A Letter to Google: 9 Things I'd Love to Change

Ian Lurie

Dear Google,
I ran over a squirrel on the way to work today. I tried to avoid it, but when I swerved it accelerated under my car, tail twitching, mouth agape. It made a little rattling sound as it flattened under my tires.
That’s not a squirrel, by the way – it’s a prairie dog. I might have found it, though, when searching for it on Google Image Search.
Which brings me to why I’m writing this letter. Nothing but love for ya. I’m actually a Google fan, even as an internet marketer. But sometimes I scratch my head:

  1. Please fix your image search. Sometimes it works great. Sometimes I get results that make me think you’ve hired, well, squirrels to do the image tagging.
  2. Please fix your Adwords pricing system, whatever the hell it is. My company name is ‘Portent Interactive’. But when I try to buy that keyword, you tell me my quality score is ‘poor’? Is that because of the 1500 other ‘Portent Interactive’s out there? Or the number of people using that phrase to sell Cialis? C’mon guys.portent poor.png
  3. Don’t try to decide what’s good or bad linkbait. That’s nuts. You are not an editorial outlet. You are a search engine. Would you ban a web site about War of the Worlds? What about Whitehouse.gov? That’s mostly fiction these days. Shouldn’t they get dinged?
  4. Leave your rankings alone for one whole day. You’re giving me a headache.
  5. Bring back your search API. You’re the only search engine that doesn’t have one. SEO and PPC are industries that are here to stay. Help us do our job right, instead of obfuscating.
  6. Write better API documentation. I once had knee surgery. It went bad. I lost 2 units of blood and my leg swelled up until it wouldn’t fit through a pant leg. That was less awkward than trying to read your Adwords API docs, and don’t even get me started on the XML reports we get from Google Analytics.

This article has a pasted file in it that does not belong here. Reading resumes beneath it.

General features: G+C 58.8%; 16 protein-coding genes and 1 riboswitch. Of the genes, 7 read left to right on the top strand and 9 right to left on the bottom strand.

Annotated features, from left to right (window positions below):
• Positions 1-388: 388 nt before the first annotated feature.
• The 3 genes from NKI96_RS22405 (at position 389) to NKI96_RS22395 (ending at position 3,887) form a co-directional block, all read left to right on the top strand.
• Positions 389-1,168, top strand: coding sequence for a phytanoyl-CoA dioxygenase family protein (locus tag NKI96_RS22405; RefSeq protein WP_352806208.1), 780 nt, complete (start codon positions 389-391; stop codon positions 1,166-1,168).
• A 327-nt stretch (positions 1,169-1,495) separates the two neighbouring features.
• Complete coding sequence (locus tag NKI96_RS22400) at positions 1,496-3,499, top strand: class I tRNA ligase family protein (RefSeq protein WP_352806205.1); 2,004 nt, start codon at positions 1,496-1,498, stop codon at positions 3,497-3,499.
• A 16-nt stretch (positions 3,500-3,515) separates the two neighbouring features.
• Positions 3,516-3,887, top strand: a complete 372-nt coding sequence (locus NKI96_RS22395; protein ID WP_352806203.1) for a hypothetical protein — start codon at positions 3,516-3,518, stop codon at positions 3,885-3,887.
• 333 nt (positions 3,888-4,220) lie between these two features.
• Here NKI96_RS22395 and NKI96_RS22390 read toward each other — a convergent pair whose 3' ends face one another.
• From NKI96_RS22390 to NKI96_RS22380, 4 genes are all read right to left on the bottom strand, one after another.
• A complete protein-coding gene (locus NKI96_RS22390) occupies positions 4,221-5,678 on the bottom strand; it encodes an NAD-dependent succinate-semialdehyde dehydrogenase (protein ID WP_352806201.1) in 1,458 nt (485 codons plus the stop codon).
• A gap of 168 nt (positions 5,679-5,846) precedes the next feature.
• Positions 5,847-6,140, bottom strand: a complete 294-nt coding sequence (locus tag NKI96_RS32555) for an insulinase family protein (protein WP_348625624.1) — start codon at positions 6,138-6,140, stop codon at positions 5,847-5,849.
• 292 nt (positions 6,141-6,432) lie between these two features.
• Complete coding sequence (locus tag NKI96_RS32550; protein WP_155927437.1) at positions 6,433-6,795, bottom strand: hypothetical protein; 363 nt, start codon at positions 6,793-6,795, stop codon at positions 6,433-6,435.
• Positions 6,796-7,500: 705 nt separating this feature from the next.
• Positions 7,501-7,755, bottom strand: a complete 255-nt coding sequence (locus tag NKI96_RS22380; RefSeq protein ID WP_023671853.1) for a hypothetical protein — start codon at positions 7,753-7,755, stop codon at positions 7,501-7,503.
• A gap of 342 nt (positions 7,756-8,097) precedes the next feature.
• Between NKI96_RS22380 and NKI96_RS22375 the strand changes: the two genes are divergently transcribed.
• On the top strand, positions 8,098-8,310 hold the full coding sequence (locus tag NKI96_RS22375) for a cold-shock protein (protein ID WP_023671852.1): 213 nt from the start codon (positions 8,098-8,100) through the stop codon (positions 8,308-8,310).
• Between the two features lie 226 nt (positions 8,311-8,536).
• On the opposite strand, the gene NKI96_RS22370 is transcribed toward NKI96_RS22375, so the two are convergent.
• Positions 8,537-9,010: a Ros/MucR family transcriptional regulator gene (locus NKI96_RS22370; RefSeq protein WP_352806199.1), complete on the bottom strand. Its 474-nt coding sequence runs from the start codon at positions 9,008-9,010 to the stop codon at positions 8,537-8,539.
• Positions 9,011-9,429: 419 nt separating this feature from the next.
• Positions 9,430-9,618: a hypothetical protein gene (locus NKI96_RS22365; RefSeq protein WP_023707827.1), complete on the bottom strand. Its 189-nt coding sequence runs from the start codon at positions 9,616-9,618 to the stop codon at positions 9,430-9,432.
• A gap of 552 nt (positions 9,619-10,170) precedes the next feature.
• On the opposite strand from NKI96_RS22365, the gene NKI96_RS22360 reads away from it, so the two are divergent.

7. Buy Ask. Put us all out of our misery.
  8. Really, truly, decide how to treat purchased links. I’m getting tired of telling clients to take the high road while other folks buy site-wide directory links and shoot up in the rankings. It seems kind of, um, arbitrary. Hey, don’t believe me. Talk to graywolf.
  9. Enough with the valet parking for your team in Fremont. It causes a 3-block traffic jam every morning, and turns normally-mellow Seattleites into rage-driven lunatics.

That’s it. Thanks for listening. Please don’t smite me.
Yours truly,
Ian Lurie

Ian Lurie

Ian Lurie is the founder of Portent. He's been a digital marketer since the days of AOL and Compuserve (that's more than 25 years, if you're counting). Ian's recorded training for Lynda.com, writes regularly for the Portent Blog and has been published on AllThingsD, Smashing Magazine, and TechCrunch. Ian speaks at conferences around the world, including SearchLove, MozCon, Seattle Interactive Conference and ad:Tech. He has published several books about business and marketing: One Trick Ponies Get Shot, available on Kindle, The Web Marketing All-In-One Desk Reference for Dummies, and Conversation Marketing. Ian is now an independent consultant and continues to work with the Portent team, training the agency group on all things digital. You can find him at www.ianlurie.com

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  1. Couldn’t agree more with #4. One client had a record week for inquiries last week, though, so hopefully they’ll keep THIS index rather than the one from the beginning of May 🙂

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